In a recent decision of the Ontario Superior Court of Justice, a franchisor was able to obtain summary judgment in respect of a proposed class action brought on behalf of 241 franchisees alleging the franchisor’s failure to deliver franchise disclosure documents. The case, TA & K Enterprises Inc. v. Suncor Energy Products Inc., [2010] O.J. No. 5532 (S.C.J.), is a helpful interpretation and reminder of the limits to the franchisor disclosure components of the Arthur Wishart Act (Franchise Disclosure), 2000 (the “Act”) in the Province of Ontario.

The franchisees operated retail stores selling gas and other products under the Sunoco brand name. The franchisor (Suncor) and the proposed class member franchisees entered into franchise agreements for one-year terms. No franchise disclosure documents were given to the franchisees, because Suncor relied on section 5(7)(g)(ii) of the Act, which provided that disclosure was not required if the franchise agreement was not valid for longer than one year and did not involve the payment of a non-refundable franchise fee, and section 5(7)(f), which provided that no disclosure was required where there was a renewal or extension of a franchise agreement and there had been no material change since the last renewal or extension.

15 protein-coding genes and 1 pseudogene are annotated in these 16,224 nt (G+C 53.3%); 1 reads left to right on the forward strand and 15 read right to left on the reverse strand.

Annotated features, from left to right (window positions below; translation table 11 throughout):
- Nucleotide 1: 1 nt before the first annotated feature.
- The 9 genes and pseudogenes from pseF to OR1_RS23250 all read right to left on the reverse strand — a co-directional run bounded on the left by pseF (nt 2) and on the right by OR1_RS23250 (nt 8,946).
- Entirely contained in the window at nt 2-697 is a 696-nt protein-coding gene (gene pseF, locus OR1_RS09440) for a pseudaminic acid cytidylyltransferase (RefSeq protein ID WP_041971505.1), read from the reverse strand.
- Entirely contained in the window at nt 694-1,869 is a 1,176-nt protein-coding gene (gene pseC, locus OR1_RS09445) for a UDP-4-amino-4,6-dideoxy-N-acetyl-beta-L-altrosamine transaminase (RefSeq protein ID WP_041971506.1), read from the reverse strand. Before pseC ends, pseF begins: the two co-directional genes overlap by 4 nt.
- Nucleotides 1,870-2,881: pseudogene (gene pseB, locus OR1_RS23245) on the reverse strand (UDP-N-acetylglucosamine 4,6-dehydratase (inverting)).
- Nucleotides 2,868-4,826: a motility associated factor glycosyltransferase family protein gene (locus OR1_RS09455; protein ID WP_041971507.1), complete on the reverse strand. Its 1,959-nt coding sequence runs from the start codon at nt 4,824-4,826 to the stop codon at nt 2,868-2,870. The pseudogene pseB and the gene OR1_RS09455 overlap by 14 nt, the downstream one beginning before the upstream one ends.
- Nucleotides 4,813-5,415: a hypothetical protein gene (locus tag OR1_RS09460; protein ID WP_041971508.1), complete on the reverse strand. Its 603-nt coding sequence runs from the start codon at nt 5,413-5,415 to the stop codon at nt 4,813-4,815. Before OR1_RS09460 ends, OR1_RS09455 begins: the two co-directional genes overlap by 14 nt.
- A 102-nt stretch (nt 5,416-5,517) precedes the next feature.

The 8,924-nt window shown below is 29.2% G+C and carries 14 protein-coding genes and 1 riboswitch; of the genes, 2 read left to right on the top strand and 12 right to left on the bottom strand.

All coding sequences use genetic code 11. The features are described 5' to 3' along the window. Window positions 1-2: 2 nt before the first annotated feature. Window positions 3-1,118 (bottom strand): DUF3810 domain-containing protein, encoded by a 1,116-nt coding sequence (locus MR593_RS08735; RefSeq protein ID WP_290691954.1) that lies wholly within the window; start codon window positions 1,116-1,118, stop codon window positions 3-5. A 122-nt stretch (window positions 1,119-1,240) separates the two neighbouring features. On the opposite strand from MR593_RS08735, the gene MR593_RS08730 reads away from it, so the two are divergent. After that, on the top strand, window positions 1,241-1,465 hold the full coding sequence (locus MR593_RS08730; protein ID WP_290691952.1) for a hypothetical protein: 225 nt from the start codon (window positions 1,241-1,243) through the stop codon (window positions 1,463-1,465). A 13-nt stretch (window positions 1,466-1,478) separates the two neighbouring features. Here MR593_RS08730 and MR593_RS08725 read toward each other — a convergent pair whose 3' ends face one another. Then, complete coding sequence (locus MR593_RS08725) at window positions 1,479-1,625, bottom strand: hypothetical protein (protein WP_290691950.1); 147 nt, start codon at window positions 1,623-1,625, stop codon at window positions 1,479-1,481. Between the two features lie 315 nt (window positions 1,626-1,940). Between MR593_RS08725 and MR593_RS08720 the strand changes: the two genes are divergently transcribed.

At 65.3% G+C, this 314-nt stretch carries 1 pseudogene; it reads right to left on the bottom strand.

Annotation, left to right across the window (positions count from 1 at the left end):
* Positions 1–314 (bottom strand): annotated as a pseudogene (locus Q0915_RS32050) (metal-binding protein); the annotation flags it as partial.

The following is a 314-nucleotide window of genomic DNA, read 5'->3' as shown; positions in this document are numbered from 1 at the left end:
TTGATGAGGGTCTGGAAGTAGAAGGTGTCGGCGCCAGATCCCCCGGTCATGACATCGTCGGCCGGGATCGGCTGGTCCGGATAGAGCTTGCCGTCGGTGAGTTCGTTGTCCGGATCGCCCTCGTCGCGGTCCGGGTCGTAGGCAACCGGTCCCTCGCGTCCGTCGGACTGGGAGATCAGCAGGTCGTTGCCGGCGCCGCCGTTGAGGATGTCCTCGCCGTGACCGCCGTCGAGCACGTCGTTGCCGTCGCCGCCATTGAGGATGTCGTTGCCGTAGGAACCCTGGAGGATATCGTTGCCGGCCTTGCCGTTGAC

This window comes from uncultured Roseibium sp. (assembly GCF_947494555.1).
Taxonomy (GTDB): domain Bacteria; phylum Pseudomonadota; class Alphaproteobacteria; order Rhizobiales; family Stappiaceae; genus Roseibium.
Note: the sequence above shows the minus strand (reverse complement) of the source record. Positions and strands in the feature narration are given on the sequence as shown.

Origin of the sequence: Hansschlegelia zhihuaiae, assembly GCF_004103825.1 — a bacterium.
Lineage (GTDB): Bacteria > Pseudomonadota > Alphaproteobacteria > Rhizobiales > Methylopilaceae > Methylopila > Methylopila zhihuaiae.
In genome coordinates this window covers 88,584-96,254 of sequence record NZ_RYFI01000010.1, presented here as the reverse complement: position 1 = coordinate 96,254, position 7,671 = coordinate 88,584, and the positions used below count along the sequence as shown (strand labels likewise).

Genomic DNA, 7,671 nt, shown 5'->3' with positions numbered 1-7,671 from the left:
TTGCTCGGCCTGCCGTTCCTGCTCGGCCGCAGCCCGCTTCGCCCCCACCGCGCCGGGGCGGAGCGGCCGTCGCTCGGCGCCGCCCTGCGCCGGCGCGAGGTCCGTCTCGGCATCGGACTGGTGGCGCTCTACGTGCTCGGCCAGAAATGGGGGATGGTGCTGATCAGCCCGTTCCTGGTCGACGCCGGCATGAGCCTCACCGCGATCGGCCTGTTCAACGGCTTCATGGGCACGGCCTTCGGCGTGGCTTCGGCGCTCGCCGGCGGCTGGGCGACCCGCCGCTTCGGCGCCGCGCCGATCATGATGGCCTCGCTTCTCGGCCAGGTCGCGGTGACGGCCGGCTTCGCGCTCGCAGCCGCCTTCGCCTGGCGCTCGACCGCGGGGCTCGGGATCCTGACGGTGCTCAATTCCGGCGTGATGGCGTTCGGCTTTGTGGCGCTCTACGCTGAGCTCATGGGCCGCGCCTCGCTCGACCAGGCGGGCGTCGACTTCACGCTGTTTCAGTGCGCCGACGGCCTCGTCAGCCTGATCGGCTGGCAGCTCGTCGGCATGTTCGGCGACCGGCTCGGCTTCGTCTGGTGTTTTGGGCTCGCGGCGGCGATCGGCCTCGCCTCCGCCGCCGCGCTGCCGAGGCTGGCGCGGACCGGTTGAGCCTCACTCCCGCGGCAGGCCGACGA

Justice Perell of the Ontario Superior Court of Justice rejected the franchisees’ contention that the new agreements entered into by the franchisees were entirely new agreements rather than renewals or extensions. Further, Justice Perell declined to characterize royalty fees and other amounts paid by the franchisees to Suncor as “non-refundable franchise fees,” concluding that Suncor could rely on the legislative exception concerning disclosure.

The franchisees also argued that since they had signed franchise agreements a few days before the year term of the agreements the effective date of the agreement was the date of signing and thus the franchise agreements were for longer than one year, thereby depriving Suncor of its disclosure exemption. The court rejected this argument as well, stating that if an agreement is signed before it becomes operational, this does not preclude the availability of the s. 5(7)(g)(ii) exception under the Act.

Franchisors should take comfort in this decision as evidence that courts will uphold carefully-crafted franchise agreements that are deliberately structured to take advantage of the disclosure exemptions available under the Act.